Truth is, I can’t tolerate 96% of music that flies under the “punk” or “hardcore” or “extreme” flag these days. But when I heard “My Money Is Still On The Long Shot”, I took a moment to reflect back to about 1996/1997 where I’m sure I spent a great deal of time in the pit with some of you older lot. But favourite memories of those days weren’t the times I got kicked in the face by Doc Martens, but rather the times I… wait for it… skanked to the glorious sounds of third-wave ska, punctuated by pop punk melodies and a grand ol’ horn section.

You see, the upbeat music in the late 1990s for us “rebellious punks” didn’t have the constant draining melancholy of The Wonder Years, Man Overboard et al, it instead reflected a certain optimism skating alongside realism.

Less than Jake of course, were the (pez)kings of this brief but populace era and this new song is both a remarkable throwback and evolution of a sound thought long gone.

Is it as simple as saying that when we were kids and our “shit music” (ska and pop punk- the real kind- for me) was infinitely better than the kids today and their brand of “shit music”? To me it does, and I believe I’m not the only one who feels that way either.

Looking back at one my favourite Less than Jake songs from their debut album and comparing it to this new track, I’m bound not by their similarities (they are not), but how they both make me feel, almost 20 years apart.

“9th & Pine” (1996)


“My Money Is On The Long Shot” (2013)


Out with the new, in with the old crowd.


Less than Jake’s new album, See the Light, is out November 12th on Fat Wreck.





Hey Heroes For Hire, buy your own God damn beer

Touring isn’t easy, and finding money to do the things you want on tour is even more difficult, but Sydney pop punkers Heroes For Hire may have taken the whole crowd funding fad twelve steps too far. I’m skeptical on the authenticity or the seriousness of this crowd funding venture but nonetheless, it’s active and a real thing- so we’ll take it as such.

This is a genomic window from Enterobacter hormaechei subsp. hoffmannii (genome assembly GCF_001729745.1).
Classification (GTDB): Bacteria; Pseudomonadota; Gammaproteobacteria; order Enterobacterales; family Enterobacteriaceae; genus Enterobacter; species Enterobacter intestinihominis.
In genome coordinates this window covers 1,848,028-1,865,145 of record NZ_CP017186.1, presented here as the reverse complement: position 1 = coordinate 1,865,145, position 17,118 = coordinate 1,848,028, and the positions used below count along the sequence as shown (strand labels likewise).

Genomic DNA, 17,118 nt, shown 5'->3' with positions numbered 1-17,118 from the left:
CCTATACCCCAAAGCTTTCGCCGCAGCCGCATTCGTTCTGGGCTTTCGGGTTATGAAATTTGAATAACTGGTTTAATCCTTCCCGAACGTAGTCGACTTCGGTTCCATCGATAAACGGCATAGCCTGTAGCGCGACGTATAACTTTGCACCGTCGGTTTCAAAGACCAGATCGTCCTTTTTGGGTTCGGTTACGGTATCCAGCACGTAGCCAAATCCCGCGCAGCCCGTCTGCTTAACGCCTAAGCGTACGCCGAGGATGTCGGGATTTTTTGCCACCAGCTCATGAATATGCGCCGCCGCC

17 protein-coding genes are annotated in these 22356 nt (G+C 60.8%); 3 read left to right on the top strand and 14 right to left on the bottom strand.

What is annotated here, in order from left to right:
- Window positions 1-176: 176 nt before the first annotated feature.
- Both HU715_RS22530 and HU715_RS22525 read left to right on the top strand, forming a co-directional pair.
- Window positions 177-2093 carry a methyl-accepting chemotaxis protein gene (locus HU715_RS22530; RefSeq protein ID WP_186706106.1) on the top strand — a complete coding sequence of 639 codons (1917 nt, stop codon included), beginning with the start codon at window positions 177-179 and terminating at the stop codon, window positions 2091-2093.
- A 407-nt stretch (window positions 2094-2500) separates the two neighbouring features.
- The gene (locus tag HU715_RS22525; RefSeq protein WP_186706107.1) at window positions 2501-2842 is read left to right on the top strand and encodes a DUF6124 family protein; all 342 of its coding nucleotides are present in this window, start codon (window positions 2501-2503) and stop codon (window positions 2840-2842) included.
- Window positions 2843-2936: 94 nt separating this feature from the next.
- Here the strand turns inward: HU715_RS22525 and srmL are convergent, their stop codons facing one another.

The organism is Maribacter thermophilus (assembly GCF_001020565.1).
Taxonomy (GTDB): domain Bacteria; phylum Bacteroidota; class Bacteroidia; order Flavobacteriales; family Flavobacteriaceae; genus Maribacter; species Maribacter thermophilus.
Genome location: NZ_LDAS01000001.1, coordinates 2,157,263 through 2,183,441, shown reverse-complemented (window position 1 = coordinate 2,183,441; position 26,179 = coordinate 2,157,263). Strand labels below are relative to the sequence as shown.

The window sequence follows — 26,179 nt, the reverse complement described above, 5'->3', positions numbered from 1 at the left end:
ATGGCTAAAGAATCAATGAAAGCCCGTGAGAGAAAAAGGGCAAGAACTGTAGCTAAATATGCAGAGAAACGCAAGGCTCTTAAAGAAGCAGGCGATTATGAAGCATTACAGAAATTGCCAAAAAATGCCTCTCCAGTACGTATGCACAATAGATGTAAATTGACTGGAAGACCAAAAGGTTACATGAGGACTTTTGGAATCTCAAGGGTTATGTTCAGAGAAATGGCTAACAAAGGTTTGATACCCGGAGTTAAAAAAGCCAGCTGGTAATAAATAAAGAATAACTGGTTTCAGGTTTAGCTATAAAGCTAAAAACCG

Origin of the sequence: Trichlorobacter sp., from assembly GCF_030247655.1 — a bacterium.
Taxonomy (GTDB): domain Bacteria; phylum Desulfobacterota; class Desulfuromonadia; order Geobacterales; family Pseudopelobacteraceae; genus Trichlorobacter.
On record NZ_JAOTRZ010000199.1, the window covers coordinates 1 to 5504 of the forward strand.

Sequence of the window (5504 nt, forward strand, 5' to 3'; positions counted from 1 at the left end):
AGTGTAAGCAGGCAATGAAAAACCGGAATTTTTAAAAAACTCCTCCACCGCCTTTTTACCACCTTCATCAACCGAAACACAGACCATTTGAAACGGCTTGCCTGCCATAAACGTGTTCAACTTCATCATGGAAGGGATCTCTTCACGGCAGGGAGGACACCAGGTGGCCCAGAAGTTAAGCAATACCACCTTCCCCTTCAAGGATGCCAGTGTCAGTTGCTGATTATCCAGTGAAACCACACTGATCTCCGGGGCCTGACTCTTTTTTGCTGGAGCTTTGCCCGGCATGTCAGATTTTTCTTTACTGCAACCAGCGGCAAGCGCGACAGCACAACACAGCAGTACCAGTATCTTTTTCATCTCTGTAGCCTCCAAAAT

The band are currently on tour in the UK with recently reformed American pop punkers Allister and have now started crowd funding for… wait for it, their beer. The requested funds is for £500 and as of press time, it sits at £39 pounds funded by 9 people. 9 horrendously stupid people.

What a disgrace.

Regardless of whether the band are serious about it, people can genuinely donate their money to reach the band’s goal, and I’ve got a serious problem with bands who believe they’re entitled to tour “luxuries”, joke or no joke. Kids being kids? Or just a generation of silver spooned “rockstars” taking their sense of entitlement to their similarly entitled ADD generation fans? I dislike crowd funding in general, but this is beyond a farce. Crowd funding for bands is a joke.

And yes, so perhaps I’m old and from the generation of bands and musicians that toured on their own dime, worked two jobs so you could buy a guitar, and didn’t complain when your shitty van broke down on a highway in the middle of nowhere. So what. If you’re in a band today and you can’t afford to record your album, go on tour, or God forbid buy your stupid asses beer, you should probably get a real job.